Are we better than prehistoric people

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In the footsteps of man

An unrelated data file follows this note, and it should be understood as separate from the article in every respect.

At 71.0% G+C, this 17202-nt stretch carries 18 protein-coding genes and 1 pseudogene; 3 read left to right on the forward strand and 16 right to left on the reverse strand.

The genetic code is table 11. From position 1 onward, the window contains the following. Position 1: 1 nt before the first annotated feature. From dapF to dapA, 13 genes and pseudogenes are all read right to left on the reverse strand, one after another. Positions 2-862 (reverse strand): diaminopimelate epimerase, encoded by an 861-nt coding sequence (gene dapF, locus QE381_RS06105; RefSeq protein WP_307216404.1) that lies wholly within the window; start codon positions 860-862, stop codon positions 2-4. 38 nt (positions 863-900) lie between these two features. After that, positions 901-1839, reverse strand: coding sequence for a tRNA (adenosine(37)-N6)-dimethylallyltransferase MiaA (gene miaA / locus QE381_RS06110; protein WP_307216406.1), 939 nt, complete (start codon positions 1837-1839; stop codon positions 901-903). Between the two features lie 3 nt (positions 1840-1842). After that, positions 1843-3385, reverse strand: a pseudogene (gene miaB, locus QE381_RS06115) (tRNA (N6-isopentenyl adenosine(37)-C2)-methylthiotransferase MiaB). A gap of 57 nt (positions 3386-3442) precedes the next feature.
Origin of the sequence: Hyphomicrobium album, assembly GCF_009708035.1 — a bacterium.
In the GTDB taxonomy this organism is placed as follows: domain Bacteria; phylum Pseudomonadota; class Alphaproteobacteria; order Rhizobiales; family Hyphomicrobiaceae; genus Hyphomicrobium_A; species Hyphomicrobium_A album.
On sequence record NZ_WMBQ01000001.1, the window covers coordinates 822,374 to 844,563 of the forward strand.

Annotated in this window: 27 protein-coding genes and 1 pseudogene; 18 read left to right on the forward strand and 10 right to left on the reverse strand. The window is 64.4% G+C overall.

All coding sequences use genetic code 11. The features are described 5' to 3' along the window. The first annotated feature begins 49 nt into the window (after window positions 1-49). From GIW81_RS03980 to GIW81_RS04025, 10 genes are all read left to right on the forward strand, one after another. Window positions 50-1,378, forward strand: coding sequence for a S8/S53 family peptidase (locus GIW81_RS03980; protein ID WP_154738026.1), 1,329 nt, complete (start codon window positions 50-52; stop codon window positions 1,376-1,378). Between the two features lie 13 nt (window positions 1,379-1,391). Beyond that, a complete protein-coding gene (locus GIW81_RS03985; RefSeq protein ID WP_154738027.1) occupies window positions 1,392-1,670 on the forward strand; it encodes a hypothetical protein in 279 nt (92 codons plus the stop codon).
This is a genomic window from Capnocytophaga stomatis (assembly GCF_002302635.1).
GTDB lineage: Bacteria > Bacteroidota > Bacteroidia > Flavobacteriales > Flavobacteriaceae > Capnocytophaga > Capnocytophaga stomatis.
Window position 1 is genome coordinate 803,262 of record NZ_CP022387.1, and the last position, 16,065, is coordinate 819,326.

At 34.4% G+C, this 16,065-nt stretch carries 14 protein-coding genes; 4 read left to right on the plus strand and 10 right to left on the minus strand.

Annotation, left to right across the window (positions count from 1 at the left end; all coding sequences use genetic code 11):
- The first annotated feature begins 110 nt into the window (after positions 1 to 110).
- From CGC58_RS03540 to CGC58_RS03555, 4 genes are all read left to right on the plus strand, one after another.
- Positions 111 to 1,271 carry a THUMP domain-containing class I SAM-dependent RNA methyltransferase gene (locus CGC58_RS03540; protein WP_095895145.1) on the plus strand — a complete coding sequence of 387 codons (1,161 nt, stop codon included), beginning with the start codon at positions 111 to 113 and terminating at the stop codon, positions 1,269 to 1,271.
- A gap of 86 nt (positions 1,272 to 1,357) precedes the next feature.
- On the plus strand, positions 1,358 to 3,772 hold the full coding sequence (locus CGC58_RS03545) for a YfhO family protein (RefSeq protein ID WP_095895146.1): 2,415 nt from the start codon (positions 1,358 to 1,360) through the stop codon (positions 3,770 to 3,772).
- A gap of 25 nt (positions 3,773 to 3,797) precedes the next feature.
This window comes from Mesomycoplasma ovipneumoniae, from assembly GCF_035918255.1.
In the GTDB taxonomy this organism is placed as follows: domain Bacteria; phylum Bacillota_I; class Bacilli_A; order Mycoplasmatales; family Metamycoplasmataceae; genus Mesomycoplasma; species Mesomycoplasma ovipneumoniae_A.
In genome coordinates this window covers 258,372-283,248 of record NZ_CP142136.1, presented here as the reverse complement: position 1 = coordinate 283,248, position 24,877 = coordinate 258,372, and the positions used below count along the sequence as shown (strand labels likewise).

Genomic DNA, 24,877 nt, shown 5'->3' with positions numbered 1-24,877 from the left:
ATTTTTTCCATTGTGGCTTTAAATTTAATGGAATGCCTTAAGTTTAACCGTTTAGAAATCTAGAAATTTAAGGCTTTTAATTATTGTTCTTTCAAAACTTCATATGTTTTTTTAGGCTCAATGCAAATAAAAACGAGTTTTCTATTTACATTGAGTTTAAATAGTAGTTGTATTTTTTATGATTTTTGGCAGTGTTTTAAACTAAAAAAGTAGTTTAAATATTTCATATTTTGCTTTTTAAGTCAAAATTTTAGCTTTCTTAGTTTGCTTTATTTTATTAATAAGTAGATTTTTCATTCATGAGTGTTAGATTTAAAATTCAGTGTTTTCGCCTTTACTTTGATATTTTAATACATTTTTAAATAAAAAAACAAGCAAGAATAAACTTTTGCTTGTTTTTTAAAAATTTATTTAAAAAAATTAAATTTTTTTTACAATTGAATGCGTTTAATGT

The Neanderthals developed around 115,000 years ago during the Pleistocene, when the last glacial period began. Their kind is most closely related to modern humans, who also appeared at the same time. In direct comparison to this, however, Neanderthals had a more massive and compact physique, which made them very efficient in the colder, harsh environment of the Paleolithic in Europe. How hard a Neanderthal life was in the mountain and forest landscapes of Europe and the Near and Middle East is illustrated by the fossil remains of their bodies, which show bone damage, joint diseases and malnutrition. With the apparently relatively little knowledge of hygiene and medicine that they had at their disposal, they were apparently unable to treat injuries properly and in good time. Their nomadic way of life and their quite simple, usually unpaved camp and sleeping places also hardly made it possible to cure illnesses well. Since dentures reveal a lot about the composition and preparation of food, the skull bones and teeth of these early humans are particularly instructive for research. Through the reconstructions of the skull, some of their living conditions can also be experienced by museum visitors.